The Adam Pacman Jones ‘era’ in Winnipeg is over before the NFL bad boy ever pulled on a Blue Bomber jersey or crossed the border into Canada.

The Bombers issued a press release at 7:30 Wednesday night indicating they will no longer be pursuing the services of the talented, but troubled defensive back/kick returner, a former first-round draft pick who was most-recently released by the Dallas Cowboys.

Bomber head coach Mike Kelly just addressed the media at the club’s offices, stating:

“After deliberating and further investigating, we feel at this time it is not in the best interest of our football club to pursue Adam Jones and I wish him all the luck in his future endeavours,” said Kelly.

“This has nothing to do with his ability to get across the border. It was instigated by me and then after having further discussions with (Bomber president and CEO) Lyle (Bauer) I just didn’t feel it was in the best interest of our football club to include Adam Jones.”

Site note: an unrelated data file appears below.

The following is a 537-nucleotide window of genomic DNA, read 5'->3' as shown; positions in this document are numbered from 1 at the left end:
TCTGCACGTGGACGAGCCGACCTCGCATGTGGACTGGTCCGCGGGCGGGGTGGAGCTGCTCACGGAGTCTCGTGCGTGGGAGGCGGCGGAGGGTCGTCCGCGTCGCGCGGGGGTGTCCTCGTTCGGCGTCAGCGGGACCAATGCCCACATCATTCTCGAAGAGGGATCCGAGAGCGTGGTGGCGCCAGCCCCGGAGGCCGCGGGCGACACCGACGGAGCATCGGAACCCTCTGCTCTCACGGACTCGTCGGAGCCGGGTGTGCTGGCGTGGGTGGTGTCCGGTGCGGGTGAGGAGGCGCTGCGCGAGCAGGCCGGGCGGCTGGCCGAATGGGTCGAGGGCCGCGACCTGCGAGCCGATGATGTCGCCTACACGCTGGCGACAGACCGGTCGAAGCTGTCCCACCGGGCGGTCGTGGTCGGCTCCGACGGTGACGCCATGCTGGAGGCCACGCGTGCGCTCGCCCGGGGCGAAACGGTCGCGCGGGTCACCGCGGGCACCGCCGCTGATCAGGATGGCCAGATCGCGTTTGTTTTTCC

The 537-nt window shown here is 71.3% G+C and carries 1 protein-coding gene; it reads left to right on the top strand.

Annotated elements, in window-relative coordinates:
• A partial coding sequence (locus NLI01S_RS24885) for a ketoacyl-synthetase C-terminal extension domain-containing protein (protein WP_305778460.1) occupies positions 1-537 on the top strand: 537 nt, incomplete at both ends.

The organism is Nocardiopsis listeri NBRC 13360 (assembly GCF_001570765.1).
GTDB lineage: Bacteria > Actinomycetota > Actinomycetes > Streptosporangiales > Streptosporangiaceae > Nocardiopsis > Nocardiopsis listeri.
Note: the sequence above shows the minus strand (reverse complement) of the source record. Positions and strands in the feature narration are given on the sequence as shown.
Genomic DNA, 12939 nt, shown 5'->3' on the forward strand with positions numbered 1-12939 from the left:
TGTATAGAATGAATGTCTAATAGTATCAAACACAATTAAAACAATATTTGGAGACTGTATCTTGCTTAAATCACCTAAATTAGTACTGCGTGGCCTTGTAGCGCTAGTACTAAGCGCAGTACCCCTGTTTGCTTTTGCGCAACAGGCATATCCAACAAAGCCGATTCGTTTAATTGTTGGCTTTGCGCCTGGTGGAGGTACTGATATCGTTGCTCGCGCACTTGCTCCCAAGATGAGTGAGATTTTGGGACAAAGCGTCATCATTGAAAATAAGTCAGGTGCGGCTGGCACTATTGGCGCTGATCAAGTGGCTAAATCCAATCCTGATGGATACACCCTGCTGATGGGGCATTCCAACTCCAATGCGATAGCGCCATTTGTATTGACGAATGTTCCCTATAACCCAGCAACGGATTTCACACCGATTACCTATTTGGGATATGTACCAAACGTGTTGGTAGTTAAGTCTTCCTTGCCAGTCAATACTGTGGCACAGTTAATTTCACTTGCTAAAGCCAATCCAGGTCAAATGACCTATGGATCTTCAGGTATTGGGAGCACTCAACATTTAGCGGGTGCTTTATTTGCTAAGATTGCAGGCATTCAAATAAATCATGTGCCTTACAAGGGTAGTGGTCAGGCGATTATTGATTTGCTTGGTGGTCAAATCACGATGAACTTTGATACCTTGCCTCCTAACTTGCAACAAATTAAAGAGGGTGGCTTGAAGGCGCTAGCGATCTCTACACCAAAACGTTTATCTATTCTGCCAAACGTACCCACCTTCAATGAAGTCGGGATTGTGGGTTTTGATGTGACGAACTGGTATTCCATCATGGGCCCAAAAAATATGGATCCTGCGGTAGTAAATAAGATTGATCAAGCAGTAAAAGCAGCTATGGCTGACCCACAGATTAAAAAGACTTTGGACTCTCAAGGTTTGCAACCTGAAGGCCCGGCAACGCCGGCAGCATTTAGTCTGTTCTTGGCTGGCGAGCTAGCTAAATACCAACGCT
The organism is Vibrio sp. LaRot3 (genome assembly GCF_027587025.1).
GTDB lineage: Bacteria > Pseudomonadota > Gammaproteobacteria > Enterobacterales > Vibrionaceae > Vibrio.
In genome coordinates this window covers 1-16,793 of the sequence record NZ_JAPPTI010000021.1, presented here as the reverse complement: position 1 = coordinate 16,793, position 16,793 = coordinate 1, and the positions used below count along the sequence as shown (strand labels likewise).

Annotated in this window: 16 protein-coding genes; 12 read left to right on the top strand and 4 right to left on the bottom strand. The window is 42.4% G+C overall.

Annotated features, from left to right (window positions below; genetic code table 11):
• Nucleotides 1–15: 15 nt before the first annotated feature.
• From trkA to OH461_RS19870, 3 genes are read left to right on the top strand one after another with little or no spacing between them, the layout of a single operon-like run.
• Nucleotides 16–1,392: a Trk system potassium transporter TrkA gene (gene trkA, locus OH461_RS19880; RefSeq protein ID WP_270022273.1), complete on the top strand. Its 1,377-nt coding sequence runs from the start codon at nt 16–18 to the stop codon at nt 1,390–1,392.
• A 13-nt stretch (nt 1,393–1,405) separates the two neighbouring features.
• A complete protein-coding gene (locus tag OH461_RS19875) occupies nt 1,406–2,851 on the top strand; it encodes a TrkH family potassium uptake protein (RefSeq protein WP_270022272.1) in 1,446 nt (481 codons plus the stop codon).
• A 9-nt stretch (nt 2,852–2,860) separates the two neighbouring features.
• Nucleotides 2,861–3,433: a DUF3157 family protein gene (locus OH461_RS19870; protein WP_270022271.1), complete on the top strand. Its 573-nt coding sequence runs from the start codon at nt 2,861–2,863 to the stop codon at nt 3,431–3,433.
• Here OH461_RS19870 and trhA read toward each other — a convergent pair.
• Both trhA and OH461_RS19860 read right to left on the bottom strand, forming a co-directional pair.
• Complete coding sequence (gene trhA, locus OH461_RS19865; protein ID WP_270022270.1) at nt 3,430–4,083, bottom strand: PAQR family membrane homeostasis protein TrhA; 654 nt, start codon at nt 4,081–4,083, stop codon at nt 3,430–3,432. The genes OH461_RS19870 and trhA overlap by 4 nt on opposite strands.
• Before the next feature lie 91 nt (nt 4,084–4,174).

The Bombers have spent much of the last few days dealing with the Jones story, ever since director of player personnel John Murphy indicated the team’s interest in Jones to an on-line reporter for Sports Illustrated. But the club kept insisting Jones had not signed even as the story grew. Ultimately, the team backed away partly  because of concerns of how he would fit into their locker room.

Marlins superstars are none to pleased with each other – Miami Herald

Florida Marlins All-Star shortstop Hanley Ramirez and second baseman Dan Uggla exchanged heated words Wednesday afternoon in the team’s clubhouse before a game against the Atlanta Braves.

A frustrated and injured Ramirez told reporters he made “some people upset” after leaving Tuesday night’s loss in the fourth inning with a strained left hamstring. Moments later, after reporters met with manager Fredi Gonzalez in the dugout, Uggla openly argued with Ramirez in the clubhouse.